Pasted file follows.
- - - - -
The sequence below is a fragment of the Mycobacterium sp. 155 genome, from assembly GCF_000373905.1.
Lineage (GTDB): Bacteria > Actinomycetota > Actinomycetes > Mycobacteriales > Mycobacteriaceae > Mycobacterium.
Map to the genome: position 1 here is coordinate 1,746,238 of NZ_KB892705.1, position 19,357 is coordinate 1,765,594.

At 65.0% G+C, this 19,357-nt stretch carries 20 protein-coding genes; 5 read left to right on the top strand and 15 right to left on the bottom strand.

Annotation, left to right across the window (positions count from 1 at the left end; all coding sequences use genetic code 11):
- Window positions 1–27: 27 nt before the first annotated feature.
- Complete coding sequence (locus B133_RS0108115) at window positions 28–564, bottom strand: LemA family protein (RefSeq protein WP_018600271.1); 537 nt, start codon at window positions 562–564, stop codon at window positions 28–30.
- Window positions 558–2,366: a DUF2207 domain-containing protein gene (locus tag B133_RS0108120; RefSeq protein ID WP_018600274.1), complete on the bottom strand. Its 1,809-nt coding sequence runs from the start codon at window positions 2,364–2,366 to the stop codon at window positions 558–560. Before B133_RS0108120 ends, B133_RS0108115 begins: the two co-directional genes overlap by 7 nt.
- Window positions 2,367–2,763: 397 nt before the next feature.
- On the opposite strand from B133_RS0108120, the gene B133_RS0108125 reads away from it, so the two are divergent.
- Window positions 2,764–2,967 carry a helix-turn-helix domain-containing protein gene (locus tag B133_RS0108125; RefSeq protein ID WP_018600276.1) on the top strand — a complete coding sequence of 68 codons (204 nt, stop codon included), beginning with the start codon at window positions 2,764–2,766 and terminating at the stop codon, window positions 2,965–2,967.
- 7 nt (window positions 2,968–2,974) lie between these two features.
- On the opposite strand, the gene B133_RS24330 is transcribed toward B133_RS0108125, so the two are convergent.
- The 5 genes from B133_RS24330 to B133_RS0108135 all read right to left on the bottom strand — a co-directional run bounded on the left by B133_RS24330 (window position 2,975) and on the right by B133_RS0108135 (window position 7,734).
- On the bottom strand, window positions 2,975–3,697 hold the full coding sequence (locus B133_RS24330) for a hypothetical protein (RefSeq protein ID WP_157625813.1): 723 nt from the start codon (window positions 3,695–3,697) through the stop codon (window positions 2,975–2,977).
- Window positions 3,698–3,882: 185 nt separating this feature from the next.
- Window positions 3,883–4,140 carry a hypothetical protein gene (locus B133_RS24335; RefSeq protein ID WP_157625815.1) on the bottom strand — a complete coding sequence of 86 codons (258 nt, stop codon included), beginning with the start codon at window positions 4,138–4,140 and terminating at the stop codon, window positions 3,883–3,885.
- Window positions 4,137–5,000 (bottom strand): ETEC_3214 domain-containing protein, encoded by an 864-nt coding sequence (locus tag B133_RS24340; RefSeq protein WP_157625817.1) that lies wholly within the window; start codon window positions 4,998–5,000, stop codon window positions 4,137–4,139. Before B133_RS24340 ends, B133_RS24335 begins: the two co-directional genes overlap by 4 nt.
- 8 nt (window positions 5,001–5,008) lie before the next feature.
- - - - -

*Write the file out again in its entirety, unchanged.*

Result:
The sequence below is a fragment of the Mycobacterium sp. 155 genome, from assembly GCF_000373905.1.
Lineage (GTDB): Bacteria > Actinomycetota > Actinomycetes > Mycobacteriales > Mycobacteriaceae > Mycobacterium.
Map to the genome: position 1 here is coordinate 1,746,238 of NZ_KB892705.1, position 19,357 is coordinate 1,765,594.

At 65.0% G+C, this 19,357-nt stretch carries 20 protein-coding genes; 5 read left to right on the top strand and 15 right to left on the bottom strand.

Annotation, left to right across the window (positions count from 1 at the left end; all coding sequences use genetic code 11):
- Window positions 1–27: 27 nt before the first annotated feature.
- Complete coding sequence (locus B133_RS0108115) at window positions 28–564, bottom strand: LemA family protein (RefSeq protein WP_018600271.1); 537 nt, start codon at window positions 562–564, stop codon at window positions 28–30.
- Window positions 558–2,366: a DUF2207 domain-containing protein gene (locus tag B133_RS0108120; RefSeq protein ID WP_018600274.1), complete on the bottom strand. Its 1,809-nt coding sequence runs from the start codon at window positions 2,364–2,366 to the stop codon at window positions 558–560. Before B133_RS0108120 ends, B133_RS0108115 begins: the two co-directional genes overlap by 7 nt.
- Window positions 2,367–2,763: 397 nt before the next feature.
- On the opposite strand from B133_RS0108120, the gene B133_RS0108125 reads away from it, so the two are divergent.
- Window positions 2,764–2,967 carry a helix-turn-helix domain-containing protein gene (locus tag B133_RS0108125; RefSeq protein ID WP_018600276.1) on the top strand — a complete coding sequence of 68 codons (204 nt, stop codon included), beginning with the start codon at window positions 2,764–2,766 and terminating at the stop codon, window positions 2,965–2,967.
- 7 nt (window positions 2,968–2,974) lie between these two features.
- On the opposite strand, the gene B133_RS24330 is transcribed toward B133_RS0108125, so the two are convergent.
- The 5 genes from B133_RS24330 to B133_RS0108135 all read right to left on the bottom strand — a co-directional run bounded on the left by B133_RS24330 (window position 2,975) and on the right by B133_RS0108135 (window position 7,734).
- On the bottom strand, window positions 2,975–3,697 hold the full coding sequence (locus B133_RS24330) for a hypothetical protein (RefSeq protein ID WP_157625813.1): 723 nt from the start codon (window positions 3,695–3,697) through the stop codon (window positions 2,975–2,977).
- Window positions 3,698–3,882: 185 nt separating this feature from the next.
- Window positions 3,883–4,140 carry a hypothetical protein gene (locus B133_RS24335; RefSeq protein ID WP_157625815.1) on the bottom strand — a complete coding sequence of 86 codons (258 nt, stop codon included), beginning with the start codon at window positions 4,138–4,140 and terminating at the stop codon, window positions 3,883–3,885.
- Window positions 4,137–5,000 (bottom strand): ETEC_3214 domain-containing protein, encoded by an 864-nt coding sequence (locus tag B133_RS24340; RefSeq protein WP_157625817.1) that lies wholly within the window; start codon window positions 4,998–5,000, stop codon window positions 4,137–4,139. Before B133_RS24340 ends, B133_RS24335 begins: the two co-directional genes overlap by 4 nt.
- 8 nt (window positions 5,001–5,008) lie before the next feature.